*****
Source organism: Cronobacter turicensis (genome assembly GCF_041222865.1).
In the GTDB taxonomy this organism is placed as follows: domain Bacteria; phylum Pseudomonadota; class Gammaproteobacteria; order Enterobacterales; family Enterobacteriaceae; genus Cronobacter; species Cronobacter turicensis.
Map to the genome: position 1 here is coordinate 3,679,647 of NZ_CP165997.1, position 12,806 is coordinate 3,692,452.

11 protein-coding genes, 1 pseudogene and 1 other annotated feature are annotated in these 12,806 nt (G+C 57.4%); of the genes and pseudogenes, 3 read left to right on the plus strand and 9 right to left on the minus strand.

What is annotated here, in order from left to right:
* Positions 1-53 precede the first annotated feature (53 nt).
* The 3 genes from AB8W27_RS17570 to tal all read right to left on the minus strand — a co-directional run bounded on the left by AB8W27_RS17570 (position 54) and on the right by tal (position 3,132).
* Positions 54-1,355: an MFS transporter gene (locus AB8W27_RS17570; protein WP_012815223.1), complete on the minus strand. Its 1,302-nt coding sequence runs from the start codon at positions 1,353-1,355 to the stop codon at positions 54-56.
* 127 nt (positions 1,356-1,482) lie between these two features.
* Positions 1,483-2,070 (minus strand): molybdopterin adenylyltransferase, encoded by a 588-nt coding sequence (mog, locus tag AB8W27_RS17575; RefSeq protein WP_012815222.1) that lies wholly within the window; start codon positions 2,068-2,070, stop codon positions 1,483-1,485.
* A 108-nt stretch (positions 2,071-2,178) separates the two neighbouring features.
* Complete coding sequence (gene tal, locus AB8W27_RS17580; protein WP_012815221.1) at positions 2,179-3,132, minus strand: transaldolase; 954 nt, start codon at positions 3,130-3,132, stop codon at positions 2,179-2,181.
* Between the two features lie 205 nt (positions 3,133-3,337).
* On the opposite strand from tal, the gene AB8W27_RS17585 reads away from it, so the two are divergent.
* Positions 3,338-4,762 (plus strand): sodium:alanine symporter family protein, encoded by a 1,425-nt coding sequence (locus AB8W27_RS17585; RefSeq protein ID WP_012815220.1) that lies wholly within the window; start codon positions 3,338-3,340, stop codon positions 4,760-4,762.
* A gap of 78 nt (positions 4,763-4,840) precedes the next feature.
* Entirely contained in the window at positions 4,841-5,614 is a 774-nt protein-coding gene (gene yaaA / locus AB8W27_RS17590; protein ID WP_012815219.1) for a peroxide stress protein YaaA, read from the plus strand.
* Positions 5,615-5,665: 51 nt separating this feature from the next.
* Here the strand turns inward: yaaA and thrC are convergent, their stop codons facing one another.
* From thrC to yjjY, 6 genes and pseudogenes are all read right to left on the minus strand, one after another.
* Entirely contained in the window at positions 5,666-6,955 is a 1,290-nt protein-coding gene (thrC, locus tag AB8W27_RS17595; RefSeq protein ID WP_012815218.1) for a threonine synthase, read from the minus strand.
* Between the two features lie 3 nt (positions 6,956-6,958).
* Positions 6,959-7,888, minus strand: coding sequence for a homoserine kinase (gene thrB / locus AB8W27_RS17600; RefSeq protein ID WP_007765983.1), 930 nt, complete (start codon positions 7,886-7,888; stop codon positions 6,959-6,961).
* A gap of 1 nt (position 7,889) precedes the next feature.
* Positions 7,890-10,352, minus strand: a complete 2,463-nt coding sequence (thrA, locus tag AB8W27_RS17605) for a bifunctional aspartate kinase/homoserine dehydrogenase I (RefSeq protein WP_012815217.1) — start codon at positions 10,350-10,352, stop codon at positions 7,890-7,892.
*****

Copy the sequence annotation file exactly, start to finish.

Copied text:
Source organism: Cronobacter turicensis (genome assembly GCF_041222865.1).
In the GTDB taxonomy this organism is placed as follows: domain Bacteria; phylum Pseudomonadota; class Gammaproteobacteria; order Enterobacterales; family Enterobacteriaceae; genus Cronobacter; species Cronobacter turicensis.
Map to the genome: position 1 here is coordinate 3,679,647 of NZ_CP165997.1, position 12,806 is coordinate 3,692,452.

11 protein-coding genes, 1 pseudogene and 1 other annotated feature are annotated in these 12,806 nt (G+C 57.4%); of the genes and pseudogenes, 3 read left to right on the plus strand and 9 right to left on the minus strand.

What is annotated here, in order from left to right:
* Positions 1-53 precede the first annotated feature (53 nt).
* The 3 genes from AB8W27_RS17570 to tal all read right to left on the minus strand — a co-directional run bounded on the left by AB8W27_RS17570 (position 54) and on the right by tal (position 3,132).
* Positions 54-1,355: an MFS transporter gene (locus AB8W27_RS17570; protein WP_012815223.1), complete on the minus strand. Its 1,302-nt coding sequence runs from the start codon at positions 1,353-1,355 to the stop codon at positions 54-56.
* 127 nt (positions 1,356-1,482) lie between these two features.
* Positions 1,483-2,070 (minus strand): molybdopterin adenylyltransferase, encoded by a 588-nt coding sequence (mog, locus tag AB8W27_RS17575; RefSeq protein WP_012815222.1) that lies wholly within the window; start codon positions 2,068-2,070, stop codon positions 1,483-1,485.
* A 108-nt stretch (positions 2,071-2,178) separates the two neighbouring features.
* Complete coding sequence (gene tal, locus AB8W27_RS17580; protein WP_012815221.1) at positions 2,179-3,132, minus strand: transaldolase; 954 nt, start codon at positions 3,130-3,132, stop codon at positions 2,179-2,181.
* Between the two features lie 205 nt (positions 3,133-3,337).
* On the opposite strand from tal, the gene AB8W27_RS17585 reads away from it, so the two are divergent.
* Positions 3,338-4,762 (plus strand): sodium:alanine symporter family protein, encoded by a 1,425-nt coding sequence (locus AB8W27_RS17585; RefSeq protein ID WP_012815220.1) that lies wholly within the window; start codon positions 3,338-3,340, stop codon positions 4,760-4,762.
* A gap of 78 nt (positions 4,763-4,840) precedes the next feature.
* Entirely contained in the window at positions 4,841-5,614 is a 774-nt protein-coding gene (gene yaaA / locus AB8W27_RS17590; protein ID WP_012815219.1) for a peroxide stress protein YaaA, read from the plus strand.
* Positions 5,615-5,665: 51 nt separating this feature from the next.
* Here the strand turns inward: yaaA and thrC are convergent, their stop codons facing one another.
* From thrC to yjjY, 6 genes and pseudogenes are all read right to left on the minus strand, one after another.
* Entirely contained in the window at positions 5,666-6,955 is a 1,290-nt protein-coding gene (thrC, locus tag AB8W27_RS17595; RefSeq protein ID WP_012815218.1) for a threonine synthase, read from the minus strand.
* Between the two features lie 3 nt (positions 6,956-6,958).
* Positions 6,959-7,888, minus strand: coding sequence for a homoserine kinase (gene thrB / locus AB8W27_RS17600; RefSeq protein ID WP_007765983.1), 930 nt, complete (start codon positions 7,886-7,888; stop codon positions 6,959-6,961).
* A gap of 1 nt (position 7,889) precedes the next feature.
* Positions 7,890-10,352, minus strand: a complete 2,463-nt coding sequence (thrA, locus tag AB8W27_RS17605) for a bifunctional aspartate kinase/homoserine dehydrogenase I (RefSeq protein WP_012815217.1) — start codon at positions 10,350-10,352, stop codon at positions 7,890-7,892.